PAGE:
Optus 3G Home Zone

Optus 3G Home Zone review: The Optus 3G Home Zone should ensure you have close to full mobile coverage in and around the home, but it does come at a cost

  • Review
  • Specs
  • Images
  • User Reviews (1)
  • Buy Now 2
  • Broadband Plans
Optus 3G Home Zone
  • Expert Rating

    3.50 / 5
  • User Rating

    5.00 / 5 (of 1 Review)

Pros

  • Relatively straightforward set-up
  • Works as advertised
  • Free call offer for primary user

Cons

  • Expensive for $49 plans and under
  • Uses ISP data
  • Range varies depending on dwelling

Bottom Line

The Optus 3G Home Zone generally does what it advertises, providing close to full reception for nominated Optus mobiles, and the free call offer for the primary user is a nice enticement. However, we feel it should be cheaper for uses on $49 plans and under.

Would you buy this?

  • Buy now (Selling at 2 stores)

  • Brand Doro Phoneeasy 615gsm Mobile Phone In Bla... 287.64
  • Optimus L7 299.00
See all prices

Optus is the first telco in Australia to utilise a femtocell product, and it's called the Optus 3G Home Zone. It's a small base station that plugs into your existing wireless router and uses a fixed-line broadband Internet connection to boost mobile coverage in your home. The Optus 3G Home Zone is relatively straightforward to set up and does what it advertises, but it will use a small portion of your monthly data quota if your ISP is not Optus.

The Optus 3G Home Zone is advertised by Optus as a solution to its customers with poor reception in and around their home. Once connected and set-up, the 3G Home Zone should typically provide full Optus mobile coverage within a 30 metre range for up to four users at a time.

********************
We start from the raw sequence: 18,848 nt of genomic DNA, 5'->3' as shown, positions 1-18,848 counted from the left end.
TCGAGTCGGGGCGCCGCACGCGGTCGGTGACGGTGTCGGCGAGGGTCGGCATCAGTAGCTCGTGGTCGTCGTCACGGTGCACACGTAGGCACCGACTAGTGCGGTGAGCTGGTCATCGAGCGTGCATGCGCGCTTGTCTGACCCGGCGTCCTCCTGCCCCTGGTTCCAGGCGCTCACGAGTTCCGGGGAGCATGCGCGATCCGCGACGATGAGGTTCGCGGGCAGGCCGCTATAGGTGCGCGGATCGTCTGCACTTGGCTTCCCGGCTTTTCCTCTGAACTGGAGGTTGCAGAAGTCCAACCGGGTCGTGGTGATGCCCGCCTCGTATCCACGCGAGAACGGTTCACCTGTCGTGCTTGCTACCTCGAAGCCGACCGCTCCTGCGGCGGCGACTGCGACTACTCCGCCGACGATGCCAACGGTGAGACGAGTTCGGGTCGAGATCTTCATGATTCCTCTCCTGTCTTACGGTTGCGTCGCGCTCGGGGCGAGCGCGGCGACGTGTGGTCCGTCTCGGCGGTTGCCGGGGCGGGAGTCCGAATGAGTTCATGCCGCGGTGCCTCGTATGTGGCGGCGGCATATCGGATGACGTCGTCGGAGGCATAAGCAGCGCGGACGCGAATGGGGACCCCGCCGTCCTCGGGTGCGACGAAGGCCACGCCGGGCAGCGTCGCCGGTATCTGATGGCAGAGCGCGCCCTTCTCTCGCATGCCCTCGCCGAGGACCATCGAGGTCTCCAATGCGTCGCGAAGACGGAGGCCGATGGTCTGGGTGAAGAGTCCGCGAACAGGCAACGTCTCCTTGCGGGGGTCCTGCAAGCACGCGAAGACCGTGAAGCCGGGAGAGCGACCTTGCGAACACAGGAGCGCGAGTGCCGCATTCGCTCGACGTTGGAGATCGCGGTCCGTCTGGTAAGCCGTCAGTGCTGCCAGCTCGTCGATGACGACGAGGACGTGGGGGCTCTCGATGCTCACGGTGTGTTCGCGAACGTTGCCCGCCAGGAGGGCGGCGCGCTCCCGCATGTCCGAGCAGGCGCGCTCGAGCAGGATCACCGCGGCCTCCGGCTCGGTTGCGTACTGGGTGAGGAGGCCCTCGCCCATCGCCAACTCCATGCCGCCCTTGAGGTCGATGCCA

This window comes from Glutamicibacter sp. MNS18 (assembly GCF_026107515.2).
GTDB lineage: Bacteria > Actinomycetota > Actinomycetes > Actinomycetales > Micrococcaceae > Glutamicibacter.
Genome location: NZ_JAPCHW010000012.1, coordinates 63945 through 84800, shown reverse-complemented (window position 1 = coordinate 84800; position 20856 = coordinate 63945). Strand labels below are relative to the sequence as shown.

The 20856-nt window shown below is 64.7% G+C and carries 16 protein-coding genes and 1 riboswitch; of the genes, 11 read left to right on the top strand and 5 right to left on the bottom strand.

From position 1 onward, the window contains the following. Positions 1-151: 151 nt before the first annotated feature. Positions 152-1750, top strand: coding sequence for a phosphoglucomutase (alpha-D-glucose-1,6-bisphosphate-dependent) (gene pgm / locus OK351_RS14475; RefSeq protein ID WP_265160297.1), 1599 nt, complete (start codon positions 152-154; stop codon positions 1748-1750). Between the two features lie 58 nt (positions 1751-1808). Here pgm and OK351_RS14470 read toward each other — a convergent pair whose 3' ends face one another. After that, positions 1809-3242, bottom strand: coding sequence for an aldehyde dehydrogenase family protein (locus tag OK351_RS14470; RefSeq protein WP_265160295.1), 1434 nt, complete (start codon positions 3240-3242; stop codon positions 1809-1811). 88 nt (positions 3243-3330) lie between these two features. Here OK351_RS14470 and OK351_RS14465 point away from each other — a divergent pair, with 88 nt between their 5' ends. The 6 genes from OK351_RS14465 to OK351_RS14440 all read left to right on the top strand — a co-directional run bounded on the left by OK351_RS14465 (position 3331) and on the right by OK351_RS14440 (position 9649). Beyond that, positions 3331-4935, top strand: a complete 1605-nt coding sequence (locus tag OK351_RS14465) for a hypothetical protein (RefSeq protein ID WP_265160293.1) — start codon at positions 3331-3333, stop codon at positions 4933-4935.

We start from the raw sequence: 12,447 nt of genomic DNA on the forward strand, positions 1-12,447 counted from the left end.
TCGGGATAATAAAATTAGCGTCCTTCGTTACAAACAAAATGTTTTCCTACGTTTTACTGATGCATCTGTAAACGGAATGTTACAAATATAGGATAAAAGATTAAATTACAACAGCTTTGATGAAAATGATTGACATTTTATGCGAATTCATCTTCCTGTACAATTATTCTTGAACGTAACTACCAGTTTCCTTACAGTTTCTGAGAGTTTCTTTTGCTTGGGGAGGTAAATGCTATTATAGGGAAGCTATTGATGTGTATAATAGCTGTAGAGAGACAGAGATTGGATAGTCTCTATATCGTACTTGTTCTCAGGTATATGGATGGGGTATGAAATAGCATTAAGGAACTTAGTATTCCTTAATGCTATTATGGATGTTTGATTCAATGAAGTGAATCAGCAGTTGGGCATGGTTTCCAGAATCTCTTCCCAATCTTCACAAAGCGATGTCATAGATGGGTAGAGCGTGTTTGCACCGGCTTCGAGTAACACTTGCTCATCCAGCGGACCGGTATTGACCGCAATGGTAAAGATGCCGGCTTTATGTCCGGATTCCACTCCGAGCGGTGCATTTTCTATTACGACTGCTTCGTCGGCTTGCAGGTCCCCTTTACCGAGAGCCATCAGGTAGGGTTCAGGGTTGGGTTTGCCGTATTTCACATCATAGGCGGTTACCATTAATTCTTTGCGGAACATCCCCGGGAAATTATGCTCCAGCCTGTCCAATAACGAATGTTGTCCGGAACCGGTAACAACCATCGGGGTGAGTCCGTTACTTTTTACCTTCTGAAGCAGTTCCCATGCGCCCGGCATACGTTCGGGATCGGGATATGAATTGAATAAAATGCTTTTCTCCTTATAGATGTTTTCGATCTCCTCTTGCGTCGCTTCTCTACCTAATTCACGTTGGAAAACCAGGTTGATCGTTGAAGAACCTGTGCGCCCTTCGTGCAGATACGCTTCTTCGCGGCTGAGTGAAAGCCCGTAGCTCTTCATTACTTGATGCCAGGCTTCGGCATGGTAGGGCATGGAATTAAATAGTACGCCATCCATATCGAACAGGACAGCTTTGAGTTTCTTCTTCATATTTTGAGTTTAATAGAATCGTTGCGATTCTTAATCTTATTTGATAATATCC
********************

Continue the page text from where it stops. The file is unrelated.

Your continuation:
The device is fairly straightforward to set-up, though the 3G Home Zone needs to be registered and activated online before being switched on. This is achieved through a dedicated Optus Web page, whereby you enter your personal and address details, nominate a primary Optus mobile number to use with the device, and set up a username and password to access your account. Once you've completed the setup online, Optus says it can take up to an hour for the 3G Home Zone to become registered, and ready for use. Our review device was ready to go about 40 minutes after registration, though the unit itself did take over 20 minutes after being switched on to register correctly.

You don't need Optus as your ISP to use the 3G Home Zone, but Optus recommends that the device be connected to a broadband service with a minimum download speed of 1Mbps — if the speed is capped at 128kbps or lower, the device will no longer work. Optus says the 3G Home Zone has a typical data usage of around 1GB per month, though this is "highly variable" depending on the home situation, and the number of users connected to the service. Users with Optus broadband will not have the data used by the 3G Home Zone counted towards their monthly quota.

Once up and running, a single Optus 3G Home Zone device can connect four Optus devices (mobile phones and mobile broadband products) simultaneously. You can register up to 12 devices through the Optus Web portal, but only four can be used at a time. You'll know if you are connected to 3G Home Zone when you make a call with an assigned mobile, as three short beeps are sounded just before an outgoing call is connected.